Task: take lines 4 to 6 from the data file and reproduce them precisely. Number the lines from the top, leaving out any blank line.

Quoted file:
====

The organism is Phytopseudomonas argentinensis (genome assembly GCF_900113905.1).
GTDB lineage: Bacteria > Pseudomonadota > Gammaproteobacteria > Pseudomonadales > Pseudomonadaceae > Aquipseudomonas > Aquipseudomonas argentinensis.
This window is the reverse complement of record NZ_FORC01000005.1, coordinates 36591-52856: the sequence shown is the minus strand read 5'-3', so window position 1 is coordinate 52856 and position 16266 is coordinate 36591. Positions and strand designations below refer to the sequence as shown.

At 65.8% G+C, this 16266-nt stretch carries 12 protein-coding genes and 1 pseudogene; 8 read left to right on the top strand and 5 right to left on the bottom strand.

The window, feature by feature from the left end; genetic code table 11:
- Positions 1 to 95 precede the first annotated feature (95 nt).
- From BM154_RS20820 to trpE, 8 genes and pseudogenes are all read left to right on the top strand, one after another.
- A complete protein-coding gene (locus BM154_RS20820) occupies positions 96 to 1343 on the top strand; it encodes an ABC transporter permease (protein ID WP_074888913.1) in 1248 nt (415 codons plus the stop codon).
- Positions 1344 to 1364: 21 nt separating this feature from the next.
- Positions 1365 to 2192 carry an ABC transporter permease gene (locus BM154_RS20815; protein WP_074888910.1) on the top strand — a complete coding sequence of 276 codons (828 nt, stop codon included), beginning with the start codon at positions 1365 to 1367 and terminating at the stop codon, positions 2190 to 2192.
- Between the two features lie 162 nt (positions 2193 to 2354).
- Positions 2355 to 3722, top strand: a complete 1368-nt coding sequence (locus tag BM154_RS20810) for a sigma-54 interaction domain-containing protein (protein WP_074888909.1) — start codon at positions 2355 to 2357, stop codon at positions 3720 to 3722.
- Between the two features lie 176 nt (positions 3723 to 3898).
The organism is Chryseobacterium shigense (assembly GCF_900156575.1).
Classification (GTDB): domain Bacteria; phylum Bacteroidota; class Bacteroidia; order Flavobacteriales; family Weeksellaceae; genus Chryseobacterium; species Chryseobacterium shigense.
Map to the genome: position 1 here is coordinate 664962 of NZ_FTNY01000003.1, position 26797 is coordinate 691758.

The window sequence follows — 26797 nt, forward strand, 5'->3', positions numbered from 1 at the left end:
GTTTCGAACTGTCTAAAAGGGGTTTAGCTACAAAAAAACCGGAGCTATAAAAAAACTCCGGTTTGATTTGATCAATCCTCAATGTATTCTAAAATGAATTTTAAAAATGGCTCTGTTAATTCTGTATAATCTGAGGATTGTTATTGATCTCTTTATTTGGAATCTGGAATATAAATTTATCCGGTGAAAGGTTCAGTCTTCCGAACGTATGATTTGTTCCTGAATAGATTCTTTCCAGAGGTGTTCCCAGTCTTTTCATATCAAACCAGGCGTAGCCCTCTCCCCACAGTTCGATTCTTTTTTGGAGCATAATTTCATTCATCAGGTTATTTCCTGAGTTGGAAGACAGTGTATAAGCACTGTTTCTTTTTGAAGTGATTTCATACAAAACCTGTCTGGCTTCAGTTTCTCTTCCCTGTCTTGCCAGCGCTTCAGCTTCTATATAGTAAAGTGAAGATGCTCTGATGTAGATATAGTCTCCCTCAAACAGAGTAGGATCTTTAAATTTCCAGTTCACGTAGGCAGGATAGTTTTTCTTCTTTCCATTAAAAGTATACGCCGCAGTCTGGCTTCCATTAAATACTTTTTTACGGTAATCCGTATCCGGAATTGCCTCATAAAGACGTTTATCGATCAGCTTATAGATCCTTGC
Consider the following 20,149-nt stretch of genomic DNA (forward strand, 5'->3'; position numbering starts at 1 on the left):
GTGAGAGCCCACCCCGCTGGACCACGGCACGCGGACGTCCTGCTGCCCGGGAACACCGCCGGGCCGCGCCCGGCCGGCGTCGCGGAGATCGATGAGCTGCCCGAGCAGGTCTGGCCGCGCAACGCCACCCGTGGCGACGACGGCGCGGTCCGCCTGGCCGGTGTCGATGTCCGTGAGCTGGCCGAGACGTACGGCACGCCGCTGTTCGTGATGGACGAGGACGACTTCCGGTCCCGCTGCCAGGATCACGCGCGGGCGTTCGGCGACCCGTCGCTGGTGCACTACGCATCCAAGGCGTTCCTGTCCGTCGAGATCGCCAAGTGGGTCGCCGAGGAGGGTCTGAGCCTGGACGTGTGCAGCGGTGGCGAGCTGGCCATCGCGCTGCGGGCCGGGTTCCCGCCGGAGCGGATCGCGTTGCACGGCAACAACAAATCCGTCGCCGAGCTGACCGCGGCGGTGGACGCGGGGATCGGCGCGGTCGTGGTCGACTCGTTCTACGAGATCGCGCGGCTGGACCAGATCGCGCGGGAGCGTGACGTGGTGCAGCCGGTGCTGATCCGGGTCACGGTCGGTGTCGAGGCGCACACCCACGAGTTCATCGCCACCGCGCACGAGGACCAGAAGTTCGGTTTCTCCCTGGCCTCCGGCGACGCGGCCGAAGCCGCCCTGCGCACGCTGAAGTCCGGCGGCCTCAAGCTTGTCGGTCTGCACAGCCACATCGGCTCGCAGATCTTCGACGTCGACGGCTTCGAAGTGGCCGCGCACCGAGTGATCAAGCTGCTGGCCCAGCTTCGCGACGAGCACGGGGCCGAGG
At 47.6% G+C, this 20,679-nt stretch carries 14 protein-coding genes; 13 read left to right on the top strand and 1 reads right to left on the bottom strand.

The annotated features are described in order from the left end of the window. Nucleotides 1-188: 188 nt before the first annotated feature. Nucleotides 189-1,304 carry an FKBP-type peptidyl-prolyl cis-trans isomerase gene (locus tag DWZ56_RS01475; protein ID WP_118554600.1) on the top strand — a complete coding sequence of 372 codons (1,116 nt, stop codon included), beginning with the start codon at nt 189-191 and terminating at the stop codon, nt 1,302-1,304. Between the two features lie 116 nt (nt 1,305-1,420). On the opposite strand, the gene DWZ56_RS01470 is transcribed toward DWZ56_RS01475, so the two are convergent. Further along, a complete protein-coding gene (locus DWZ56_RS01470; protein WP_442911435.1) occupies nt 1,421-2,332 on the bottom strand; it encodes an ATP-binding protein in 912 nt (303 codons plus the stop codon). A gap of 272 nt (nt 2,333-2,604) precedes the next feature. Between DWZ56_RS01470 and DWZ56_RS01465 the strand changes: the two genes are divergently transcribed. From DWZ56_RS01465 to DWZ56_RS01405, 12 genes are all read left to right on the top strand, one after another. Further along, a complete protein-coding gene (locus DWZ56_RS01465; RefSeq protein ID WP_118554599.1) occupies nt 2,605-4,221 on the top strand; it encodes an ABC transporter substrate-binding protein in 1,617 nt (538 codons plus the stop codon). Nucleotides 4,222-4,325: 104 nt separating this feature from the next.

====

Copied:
At 65.8% G+C, this 16266-nt stretch carries 12 protein-coding genes and 1 pseudogene; 8 read left to right on the top strand and 5 right to left on the bottom strand.

The window, feature by feature from the left end; genetic code table 11:
- Positions 1 to 95 precede the first annotated feature (95 nt).